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syllable; but when altered to Proserpine, it transfers the accent to the first. The same may be observed of Homerus, Vir. gilius, Horatius, &c. when anglicised to Homer, Virgil, Horace, &c. See the word Academy in the Critical Pronouncing Dictionary.
29. As it is not very easy, therefore, so it is not necessary to decide where Doctors disagree. When reasons lie deep in Greek and Latin etymology, the current pronunciation will be followed, let the learned do all they can to hinder it: thus, after Hyperion has been accented by our best poets according to our own analogy with the accent on the antepenultimate, as Shake speare : Hype'rion's curls the front of Jove himself.”-Hamlet.
that was to this Hype'rion to a Satyr."
Ibid. next day after dawn, “ Doth rise and help Hyperion to his horse."-Henry Vih. So Cooke in his translation of Hesiod's Theogony follows the accenfuation of Shakespeare :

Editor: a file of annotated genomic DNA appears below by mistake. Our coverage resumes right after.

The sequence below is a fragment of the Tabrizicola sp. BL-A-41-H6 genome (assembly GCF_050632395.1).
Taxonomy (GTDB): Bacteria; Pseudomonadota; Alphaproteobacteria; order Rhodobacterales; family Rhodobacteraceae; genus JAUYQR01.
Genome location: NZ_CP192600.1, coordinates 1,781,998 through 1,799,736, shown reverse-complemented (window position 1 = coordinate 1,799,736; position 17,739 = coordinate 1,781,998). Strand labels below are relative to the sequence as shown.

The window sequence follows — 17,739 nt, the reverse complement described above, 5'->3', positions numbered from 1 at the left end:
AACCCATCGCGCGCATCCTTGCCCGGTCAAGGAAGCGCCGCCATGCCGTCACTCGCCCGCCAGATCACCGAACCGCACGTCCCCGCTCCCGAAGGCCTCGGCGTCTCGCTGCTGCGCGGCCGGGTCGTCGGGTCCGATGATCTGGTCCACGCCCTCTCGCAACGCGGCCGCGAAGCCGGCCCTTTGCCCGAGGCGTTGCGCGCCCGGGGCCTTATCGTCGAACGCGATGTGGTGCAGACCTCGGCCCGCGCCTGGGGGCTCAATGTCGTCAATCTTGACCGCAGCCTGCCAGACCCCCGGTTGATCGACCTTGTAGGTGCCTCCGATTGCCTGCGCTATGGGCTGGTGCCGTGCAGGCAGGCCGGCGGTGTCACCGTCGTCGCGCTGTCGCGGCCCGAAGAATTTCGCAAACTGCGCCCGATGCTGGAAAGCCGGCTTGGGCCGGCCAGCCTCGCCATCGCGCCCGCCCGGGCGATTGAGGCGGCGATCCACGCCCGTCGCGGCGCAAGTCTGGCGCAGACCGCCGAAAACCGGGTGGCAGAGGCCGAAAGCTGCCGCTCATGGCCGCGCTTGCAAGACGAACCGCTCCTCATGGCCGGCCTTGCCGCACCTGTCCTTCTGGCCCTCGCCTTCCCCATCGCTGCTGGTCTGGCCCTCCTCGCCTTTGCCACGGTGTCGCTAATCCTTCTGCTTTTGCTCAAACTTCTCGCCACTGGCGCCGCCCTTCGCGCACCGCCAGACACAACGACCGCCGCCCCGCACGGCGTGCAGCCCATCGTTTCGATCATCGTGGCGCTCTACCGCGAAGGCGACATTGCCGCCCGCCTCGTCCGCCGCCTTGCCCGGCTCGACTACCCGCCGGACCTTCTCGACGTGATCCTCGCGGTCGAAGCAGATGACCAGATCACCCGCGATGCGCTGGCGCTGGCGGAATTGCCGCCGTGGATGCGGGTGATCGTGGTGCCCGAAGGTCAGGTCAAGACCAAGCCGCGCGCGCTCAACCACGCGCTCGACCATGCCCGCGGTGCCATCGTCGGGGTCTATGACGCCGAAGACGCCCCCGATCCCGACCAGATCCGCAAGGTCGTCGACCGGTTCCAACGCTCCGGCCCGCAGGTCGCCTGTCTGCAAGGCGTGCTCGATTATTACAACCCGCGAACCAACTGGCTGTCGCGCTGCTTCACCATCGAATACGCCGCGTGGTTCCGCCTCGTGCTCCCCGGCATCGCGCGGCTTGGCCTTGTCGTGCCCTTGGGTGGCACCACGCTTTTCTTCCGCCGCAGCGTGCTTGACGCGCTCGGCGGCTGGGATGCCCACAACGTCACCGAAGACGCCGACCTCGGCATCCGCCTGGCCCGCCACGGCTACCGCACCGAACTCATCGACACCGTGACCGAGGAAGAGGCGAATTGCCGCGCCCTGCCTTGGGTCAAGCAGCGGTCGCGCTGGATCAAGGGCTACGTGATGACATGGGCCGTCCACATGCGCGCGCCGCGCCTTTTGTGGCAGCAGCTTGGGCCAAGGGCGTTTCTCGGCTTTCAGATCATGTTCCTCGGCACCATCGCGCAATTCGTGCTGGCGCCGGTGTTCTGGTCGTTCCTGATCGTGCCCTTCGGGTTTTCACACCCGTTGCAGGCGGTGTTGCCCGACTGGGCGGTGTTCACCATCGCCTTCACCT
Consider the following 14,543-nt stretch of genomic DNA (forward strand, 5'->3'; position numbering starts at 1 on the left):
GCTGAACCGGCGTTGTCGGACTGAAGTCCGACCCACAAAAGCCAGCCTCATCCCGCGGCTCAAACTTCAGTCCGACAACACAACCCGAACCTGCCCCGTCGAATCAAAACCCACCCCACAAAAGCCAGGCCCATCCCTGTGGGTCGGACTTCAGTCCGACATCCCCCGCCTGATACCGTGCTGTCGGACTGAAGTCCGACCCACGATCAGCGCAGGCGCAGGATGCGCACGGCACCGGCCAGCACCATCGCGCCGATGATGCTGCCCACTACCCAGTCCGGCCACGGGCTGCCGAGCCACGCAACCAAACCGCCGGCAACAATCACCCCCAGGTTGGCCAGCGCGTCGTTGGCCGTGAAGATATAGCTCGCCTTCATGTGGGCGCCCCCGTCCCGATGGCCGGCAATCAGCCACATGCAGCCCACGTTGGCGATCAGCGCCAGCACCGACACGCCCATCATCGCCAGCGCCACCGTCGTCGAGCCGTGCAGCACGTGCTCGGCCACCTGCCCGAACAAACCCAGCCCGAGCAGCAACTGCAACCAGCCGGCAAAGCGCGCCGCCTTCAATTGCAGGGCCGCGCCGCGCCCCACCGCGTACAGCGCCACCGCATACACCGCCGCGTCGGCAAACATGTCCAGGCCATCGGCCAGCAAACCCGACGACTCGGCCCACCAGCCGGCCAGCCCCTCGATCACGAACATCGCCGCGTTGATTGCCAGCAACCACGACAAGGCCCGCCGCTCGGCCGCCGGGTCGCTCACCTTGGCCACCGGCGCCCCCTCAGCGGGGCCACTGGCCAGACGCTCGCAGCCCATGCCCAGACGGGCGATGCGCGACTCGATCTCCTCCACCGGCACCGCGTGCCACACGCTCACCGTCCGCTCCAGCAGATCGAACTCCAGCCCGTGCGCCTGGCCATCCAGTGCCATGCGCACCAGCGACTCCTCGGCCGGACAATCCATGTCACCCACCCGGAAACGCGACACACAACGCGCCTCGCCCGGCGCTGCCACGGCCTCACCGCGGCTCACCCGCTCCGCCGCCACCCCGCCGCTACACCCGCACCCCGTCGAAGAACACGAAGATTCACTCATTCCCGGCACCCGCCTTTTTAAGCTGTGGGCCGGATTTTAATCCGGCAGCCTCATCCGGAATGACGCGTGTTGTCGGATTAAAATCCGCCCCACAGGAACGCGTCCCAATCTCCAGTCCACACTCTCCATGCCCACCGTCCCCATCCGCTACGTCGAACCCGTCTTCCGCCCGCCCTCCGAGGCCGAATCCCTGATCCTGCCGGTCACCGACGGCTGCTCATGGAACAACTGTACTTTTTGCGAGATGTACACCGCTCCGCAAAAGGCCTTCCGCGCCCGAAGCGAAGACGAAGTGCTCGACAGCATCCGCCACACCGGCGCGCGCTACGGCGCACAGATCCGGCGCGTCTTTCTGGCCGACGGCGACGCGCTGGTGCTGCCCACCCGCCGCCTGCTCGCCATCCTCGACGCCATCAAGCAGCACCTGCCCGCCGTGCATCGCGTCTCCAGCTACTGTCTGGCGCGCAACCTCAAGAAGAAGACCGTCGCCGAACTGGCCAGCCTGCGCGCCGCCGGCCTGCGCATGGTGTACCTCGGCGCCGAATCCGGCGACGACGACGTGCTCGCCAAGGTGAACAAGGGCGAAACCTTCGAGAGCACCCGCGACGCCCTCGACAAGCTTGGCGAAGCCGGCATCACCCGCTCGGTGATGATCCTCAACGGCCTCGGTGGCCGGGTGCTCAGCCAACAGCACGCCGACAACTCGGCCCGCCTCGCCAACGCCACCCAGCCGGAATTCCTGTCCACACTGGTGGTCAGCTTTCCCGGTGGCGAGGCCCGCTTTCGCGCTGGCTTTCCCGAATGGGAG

After this established pronunciation, I say, how hopeless, as well as useless, would it be to attempt the penultimate accentuation, which yet ought undoubtedly to be preserved in reading or speaking Greek or Latin compositions; but, in reading or speaking English, must be left to those who would rather appear learned than judicious. But Acrion, Arion, Amphion, Echion, Orion, Ixion, Pandion, Asion, Alphion, Arion, Ophion, Methion, Axion, Eion, Thlexion, and Sandion, preserve their penultimate accent invariably : while Ethalion, a word of the same form and origin, is pronounced with the accent on the antepenultimate,